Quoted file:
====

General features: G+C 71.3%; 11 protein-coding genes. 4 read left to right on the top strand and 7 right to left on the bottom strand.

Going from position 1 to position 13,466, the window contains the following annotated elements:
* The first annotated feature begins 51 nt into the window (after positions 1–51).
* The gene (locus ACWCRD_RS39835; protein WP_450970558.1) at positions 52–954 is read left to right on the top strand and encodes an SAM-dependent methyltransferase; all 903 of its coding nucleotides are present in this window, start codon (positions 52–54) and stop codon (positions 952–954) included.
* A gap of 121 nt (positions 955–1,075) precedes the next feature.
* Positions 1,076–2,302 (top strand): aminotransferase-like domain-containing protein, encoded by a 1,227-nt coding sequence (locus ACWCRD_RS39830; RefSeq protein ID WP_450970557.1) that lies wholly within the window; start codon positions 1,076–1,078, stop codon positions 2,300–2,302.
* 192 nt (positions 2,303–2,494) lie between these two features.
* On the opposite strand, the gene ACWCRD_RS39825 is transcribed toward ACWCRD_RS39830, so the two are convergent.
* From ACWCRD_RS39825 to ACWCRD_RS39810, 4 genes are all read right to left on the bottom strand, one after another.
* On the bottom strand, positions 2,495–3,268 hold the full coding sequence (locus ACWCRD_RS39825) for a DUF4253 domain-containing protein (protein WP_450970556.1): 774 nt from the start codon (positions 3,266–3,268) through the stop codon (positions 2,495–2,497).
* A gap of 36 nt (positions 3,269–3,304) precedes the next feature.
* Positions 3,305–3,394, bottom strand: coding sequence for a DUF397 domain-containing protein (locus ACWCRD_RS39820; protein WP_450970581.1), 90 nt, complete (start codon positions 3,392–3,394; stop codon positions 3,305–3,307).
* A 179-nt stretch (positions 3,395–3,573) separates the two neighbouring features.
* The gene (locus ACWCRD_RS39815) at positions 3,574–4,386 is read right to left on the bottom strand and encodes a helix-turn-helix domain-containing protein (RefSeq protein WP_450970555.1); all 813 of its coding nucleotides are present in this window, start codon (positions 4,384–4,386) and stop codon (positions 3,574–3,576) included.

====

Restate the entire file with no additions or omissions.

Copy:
General features: G+C 71.3%; 11 protein-coding genes. 4 read left to right on the top strand and 7 right to left on the bottom strand.

Going from position 1 to position 13,466, the window contains the following annotated elements:
* The first annotated feature begins 51 nt into the window (after positions 1–51).
* The gene (locus ACWCRD_RS39835; protein WP_450970558.1) at positions 52–954 is read left to right on the top strand and encodes an SAM-dependent methyltransferase; all 903 of its coding nucleotides are present in this window, start codon (positions 52–54) and stop codon (positions 952–954) included.
* A gap of 121 nt (positions 955–1,075) precedes the next feature.
* Positions 1,076–2,302 (top strand): aminotransferase-like domain-containing protein, encoded by a 1,227-nt coding sequence (locus ACWCRD_RS39830; RefSeq protein ID WP_450970557.1) that lies wholly within the window; start codon positions 1,076–1,078, stop codon positions 2,300–2,302.
* 192 nt (positions 2,303–2,494) lie between these two features.
* On the opposite strand, the gene ACWCRD_RS39825 is transcribed toward ACWCRD_RS39830, so the two are convergent.
* From ACWCRD_RS39825 to ACWCRD_RS39810, 4 genes are all read right to left on the bottom strand, one after another.
* On the bottom strand, positions 2,495–3,268 hold the full coding sequence (locus ACWCRD_RS39825) for a DUF4253 domain-containing protein (protein WP_450970556.1): 774 nt from the start codon (positions 3,266–3,268) through the stop codon (positions 2,495–2,497).
* A gap of 36 nt (positions 3,269–3,304) precedes the next feature.
* Positions 3,305–3,394, bottom strand: coding sequence for a DUF397 domain-containing protein (locus ACWCRD_RS39820; protein WP_450970581.1), 90 nt, complete (start codon positions 3,392–3,394; stop codon positions 3,305–3,307).
* A 179-nt stretch (positions 3,395–3,573) separates the two neighbouring features.
* The gene (locus ACWCRD_RS39815) at positions 3,574–4,386 is read right to left on the bottom strand and encodes a helix-turn-helix domain-containing protein (RefSeq protein WP_450970555.1); all 813 of its coding nucleotides are present in this window, start codon (positions 4,384–4,386) and stop codon (positions 3,574–3,576) included.